In order to further quantify the original observation of cardiac hypertrophy based on heart to body weight ratios, we performed echocardiography studies on later groups of mice. Echocardiography measurement performed on male LCAD deficient mice at the age of ~3 months confirmed the substantial cardiac hypertrophy in these mice compared with wild type controls (Figure 4, representative M-mode image of the hearts from a LCAD−/− and a WT mice). Left ventricular wall thickness of interventricular septum and posterior wall was remarkably increased in LCAD−/− mice compared with that of control mice (Table 2). Accordingly, the calculated LV mass after normalized to body weight was increased about 40% in the LCAD−/− mice compared with WT mice (Table 2 and Figure 4). Interestingly, cardiac performance appeared to be well maintained with normal EF%, FS% and cardiac output (Table 2). Heart rate in the LCAD−/− mice was also comparable to that in WT mice (Table 2).
We propose the LCAD deficient mice as a model of the metabolically induced cardiomyopathy seen in children with severe VLCAD deficiency. Children born with severe deficiencies in long-chain FAO usually present in metabolic crisis before six months of age and episodes of metabolic crisis pose serious threats to survival17. One group reported successful treatment of a VLCAD deficient patient with medium-chain triglyceride therapy18. Another approach of therapy for cardiomyopathy in human VLCAD deficiency was administration of the anaplerotic, odd-chain fatty acid containing triglyceride, triheptanoin19. No human cases of LCAD deficiency have been documented. Previously reported cases of human LCAD deficiency have since been reclassified as VLCAD deficiency20. We also have developed VLCAD deficient mice and they also develop metabolic disease, including cardiac hypertrophy, albeit milder than that seen in LCAD deficient mice8. The cardiac hypertrophy seen in mice with LCAD deficiency is comparatively milder than the cardiac hypertrophy associated with VLCAD deficiency in human beings. Reasons for this disparity may arise from a diminished reliance on fatty acid β-oxidation for cardiac energy homeostasis in mice, from greater substrate overlap between LCAD and VLCAD activities in mice, or from a greater resistance in mice to the effects of toxic metabolites.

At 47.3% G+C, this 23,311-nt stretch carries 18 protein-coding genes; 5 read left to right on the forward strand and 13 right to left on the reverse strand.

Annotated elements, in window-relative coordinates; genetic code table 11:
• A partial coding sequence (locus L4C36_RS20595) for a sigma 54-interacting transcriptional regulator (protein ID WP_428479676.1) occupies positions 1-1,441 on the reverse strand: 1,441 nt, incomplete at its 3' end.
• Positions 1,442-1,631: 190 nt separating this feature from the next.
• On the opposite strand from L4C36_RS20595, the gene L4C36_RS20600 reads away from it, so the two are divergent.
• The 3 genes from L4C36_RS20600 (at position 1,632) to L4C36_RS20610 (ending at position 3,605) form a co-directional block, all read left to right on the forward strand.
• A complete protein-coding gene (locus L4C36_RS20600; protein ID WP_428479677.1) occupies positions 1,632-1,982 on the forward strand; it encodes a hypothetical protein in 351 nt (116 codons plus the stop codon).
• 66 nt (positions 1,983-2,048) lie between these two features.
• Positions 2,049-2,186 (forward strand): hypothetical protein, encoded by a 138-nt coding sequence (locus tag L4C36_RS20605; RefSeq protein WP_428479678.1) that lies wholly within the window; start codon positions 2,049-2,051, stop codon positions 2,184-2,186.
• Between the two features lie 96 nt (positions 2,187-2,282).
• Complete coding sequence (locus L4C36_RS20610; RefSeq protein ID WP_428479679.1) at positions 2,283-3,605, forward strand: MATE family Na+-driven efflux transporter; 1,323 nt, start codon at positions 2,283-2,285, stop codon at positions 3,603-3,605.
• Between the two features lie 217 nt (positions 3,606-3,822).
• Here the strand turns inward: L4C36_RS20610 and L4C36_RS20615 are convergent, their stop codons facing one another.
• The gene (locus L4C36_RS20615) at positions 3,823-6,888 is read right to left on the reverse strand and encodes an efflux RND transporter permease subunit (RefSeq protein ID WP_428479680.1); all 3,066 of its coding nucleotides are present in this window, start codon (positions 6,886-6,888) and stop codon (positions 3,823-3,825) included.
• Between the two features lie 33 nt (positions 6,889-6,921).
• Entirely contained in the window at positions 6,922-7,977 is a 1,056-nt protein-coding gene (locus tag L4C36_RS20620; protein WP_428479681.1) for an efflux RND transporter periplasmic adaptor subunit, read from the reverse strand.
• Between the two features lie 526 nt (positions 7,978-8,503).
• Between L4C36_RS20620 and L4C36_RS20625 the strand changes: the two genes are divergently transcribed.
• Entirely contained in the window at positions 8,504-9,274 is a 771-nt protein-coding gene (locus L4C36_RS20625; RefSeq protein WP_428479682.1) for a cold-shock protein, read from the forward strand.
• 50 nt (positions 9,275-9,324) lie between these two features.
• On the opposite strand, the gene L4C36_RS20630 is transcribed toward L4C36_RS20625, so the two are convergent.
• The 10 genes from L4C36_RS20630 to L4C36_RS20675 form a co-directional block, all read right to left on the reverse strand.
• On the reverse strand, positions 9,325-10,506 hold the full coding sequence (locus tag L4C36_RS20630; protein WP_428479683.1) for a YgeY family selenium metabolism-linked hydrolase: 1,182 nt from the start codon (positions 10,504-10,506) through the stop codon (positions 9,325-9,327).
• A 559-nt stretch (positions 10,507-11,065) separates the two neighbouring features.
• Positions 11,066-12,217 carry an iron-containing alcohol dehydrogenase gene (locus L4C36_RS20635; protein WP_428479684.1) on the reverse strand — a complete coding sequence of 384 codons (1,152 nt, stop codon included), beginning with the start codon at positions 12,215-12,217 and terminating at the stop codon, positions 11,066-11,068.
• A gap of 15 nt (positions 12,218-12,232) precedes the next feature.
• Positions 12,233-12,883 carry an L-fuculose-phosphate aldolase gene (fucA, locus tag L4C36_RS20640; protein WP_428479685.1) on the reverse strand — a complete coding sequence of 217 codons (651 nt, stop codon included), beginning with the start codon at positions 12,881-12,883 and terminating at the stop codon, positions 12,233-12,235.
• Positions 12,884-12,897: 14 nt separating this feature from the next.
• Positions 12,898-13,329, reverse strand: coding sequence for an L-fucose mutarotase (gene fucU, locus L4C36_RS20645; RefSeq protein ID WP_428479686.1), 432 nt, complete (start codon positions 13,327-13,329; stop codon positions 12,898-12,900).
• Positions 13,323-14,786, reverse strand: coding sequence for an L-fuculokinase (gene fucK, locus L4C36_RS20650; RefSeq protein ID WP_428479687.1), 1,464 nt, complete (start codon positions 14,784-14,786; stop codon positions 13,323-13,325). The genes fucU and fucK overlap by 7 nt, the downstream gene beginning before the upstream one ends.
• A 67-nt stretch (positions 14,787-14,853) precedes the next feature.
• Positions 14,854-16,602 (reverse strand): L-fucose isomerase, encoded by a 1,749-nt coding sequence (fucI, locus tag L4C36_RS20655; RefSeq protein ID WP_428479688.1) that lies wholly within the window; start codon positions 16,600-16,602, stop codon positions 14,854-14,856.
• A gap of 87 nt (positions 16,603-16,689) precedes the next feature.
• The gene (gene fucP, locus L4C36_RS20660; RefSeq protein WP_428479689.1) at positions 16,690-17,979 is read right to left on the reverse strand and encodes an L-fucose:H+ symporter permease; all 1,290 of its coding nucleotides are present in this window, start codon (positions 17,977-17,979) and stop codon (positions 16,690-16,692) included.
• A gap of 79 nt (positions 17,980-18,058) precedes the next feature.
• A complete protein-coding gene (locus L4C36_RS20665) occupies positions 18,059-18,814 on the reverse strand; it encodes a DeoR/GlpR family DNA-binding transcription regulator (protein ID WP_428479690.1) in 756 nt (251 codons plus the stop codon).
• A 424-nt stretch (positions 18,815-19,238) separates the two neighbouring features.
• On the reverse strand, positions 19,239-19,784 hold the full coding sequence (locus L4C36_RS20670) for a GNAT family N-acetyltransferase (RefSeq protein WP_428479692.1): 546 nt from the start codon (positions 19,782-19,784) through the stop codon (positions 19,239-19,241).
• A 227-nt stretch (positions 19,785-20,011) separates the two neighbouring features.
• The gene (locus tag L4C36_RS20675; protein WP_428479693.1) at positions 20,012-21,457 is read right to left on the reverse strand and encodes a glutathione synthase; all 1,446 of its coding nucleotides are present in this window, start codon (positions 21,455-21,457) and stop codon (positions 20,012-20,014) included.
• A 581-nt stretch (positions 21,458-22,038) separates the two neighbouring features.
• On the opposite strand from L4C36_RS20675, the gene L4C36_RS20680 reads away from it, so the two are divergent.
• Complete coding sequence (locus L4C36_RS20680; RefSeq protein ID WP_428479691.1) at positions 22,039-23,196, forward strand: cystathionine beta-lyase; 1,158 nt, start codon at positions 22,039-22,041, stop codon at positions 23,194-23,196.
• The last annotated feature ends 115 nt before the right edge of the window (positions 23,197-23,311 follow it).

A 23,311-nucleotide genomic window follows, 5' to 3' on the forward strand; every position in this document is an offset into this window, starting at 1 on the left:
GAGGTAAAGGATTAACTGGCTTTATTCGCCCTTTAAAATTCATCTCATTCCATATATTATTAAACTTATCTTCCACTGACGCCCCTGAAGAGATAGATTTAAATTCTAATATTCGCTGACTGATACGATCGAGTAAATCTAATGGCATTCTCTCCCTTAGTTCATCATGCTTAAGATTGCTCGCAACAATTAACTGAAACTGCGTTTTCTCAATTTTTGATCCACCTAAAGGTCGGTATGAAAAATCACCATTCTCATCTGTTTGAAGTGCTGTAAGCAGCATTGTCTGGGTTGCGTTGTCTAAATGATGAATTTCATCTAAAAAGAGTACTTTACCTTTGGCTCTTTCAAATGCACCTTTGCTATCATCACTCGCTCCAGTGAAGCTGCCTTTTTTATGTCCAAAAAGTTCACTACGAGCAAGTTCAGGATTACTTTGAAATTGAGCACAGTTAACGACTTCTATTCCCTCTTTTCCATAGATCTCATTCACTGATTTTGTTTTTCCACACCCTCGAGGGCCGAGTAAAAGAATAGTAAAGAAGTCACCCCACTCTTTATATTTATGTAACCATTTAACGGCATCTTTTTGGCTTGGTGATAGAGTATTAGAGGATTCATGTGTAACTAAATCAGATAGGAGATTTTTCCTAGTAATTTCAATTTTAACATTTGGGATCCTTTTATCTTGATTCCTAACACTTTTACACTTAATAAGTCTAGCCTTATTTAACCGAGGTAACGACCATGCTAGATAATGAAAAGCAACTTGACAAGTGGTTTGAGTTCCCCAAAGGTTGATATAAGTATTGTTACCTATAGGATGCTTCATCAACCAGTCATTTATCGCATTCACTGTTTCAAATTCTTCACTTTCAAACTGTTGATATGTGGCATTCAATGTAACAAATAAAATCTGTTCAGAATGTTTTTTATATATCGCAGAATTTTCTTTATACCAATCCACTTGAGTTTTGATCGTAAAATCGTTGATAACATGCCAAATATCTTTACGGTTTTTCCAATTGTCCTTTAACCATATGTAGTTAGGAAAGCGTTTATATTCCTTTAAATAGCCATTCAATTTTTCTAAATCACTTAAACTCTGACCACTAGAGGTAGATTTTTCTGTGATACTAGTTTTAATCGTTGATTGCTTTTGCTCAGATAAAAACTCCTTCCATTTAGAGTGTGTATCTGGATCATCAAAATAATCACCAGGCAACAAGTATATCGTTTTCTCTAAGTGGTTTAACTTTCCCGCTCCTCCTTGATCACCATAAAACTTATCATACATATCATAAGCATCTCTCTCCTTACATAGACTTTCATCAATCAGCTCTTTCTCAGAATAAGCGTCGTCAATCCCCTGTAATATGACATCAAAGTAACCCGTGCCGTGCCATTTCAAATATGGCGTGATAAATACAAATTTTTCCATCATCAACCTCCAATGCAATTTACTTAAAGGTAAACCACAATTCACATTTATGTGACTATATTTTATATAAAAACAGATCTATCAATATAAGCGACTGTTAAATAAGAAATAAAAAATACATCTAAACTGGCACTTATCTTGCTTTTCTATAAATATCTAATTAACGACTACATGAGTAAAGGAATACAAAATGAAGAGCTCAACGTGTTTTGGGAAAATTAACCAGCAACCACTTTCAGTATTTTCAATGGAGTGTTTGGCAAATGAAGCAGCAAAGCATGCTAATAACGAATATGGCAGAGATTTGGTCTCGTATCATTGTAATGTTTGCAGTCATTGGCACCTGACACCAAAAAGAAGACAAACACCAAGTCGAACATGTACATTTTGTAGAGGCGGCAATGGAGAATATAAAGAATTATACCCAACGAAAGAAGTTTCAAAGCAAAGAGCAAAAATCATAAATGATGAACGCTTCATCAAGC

Although cardiac hypertrophy in the LCAD−/− mice was quite remarkable compared with many mouse models with cardiac defects, it is interesting to notice that cardiac performance of the LCAD−/− mice was well maintained at least for the ages analyzed. Furthermore, left ventricular dimension was not changed despite the increasing thickness of the left ventricular wall. This is similar to a pattern of concentric cardiac hypertrophy seen in patients with left ventricular pressure overload. Therefore, the cardiac hypertrophy manifested in the LCAD−/− mice represents a typical compensatory hypertrophy. It is not clear yet if any physiological and/or pathological stress would lead to the development of decompensatory hypertrophy or even progress to heart failure. It is interesting that at least aging, as studied here, did not exacerbate the hypertrophy progression.
As we report here, variation in more chronic features of cardiac hypertrophy can be found as well, e.g., the mild cardiac hypertrophy of VLCAD−/− male mice that resolves with age contrasts with the more severe hypertrophy of LCAD−/− males that persists well into adulthood. Furthermore, a protective effect against cardiac hypertrophy was documented in both VLCAD−/− and LCAD−/− females, with the greater effect in the latter. Whether the females benefit more from the presence of higher estrogenic hormones or from the absence of androgenic hormones remains to be proven. If the effect results from the presence of estrogens, then we would predict cardiac hypertrophy to be more severe in females following reproductive senescence.
The interaction between hormone status and the development of cardiac disease is seen not only in the different cardiac disease rates between men and premenopausal women, but also in the rapid rise in heart disease rates seen in postmenopausal women21. These studies demonstrate the protective effects of estrogenic hormones in the setting of metabolic disease. The plasticity of the hypertrophic response evident in LCAD−/− mice suggests that the hypertrophic response, even an insult as specific as a metabolic enzyme deficiency, is likely the result of complex processes involving signaling pathways that overlap with those downstream of the estrogen receptor. Another possibility is that the gene expression patterns in response to estrogenic compounds yield a myocardium resistant to metabolic insults.